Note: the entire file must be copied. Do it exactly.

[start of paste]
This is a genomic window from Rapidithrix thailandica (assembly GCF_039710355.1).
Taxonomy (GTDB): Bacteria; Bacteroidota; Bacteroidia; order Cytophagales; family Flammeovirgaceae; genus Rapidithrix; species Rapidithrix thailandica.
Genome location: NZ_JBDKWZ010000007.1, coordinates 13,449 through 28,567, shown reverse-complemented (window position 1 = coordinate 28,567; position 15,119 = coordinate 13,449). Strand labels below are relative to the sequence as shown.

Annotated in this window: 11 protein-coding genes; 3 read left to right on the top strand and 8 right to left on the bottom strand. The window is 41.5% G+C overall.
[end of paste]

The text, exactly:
This is a genomic window from Rapidithrix thailandica (assembly GCF_039710355.1).
Taxonomy (GTDB): Bacteria; Bacteroidota; Bacteroidia; order Cytophagales; family Flammeovirgaceae; genus Rapidithrix; species Rapidithrix thailandica.
Genome location: NZ_JBDKWZ010000007.1, coordinates 13,449 through 28,567, shown reverse-complemented (window position 1 = coordinate 28,567; position 15,119 = coordinate 13,449). Strand labels below are relative to the sequence as shown.

Annotated in this window: 11 protein-coding genes; 3 read left to right on the top strand and 8 right to left on the bottom strand. The window is 41.5% G+C overall.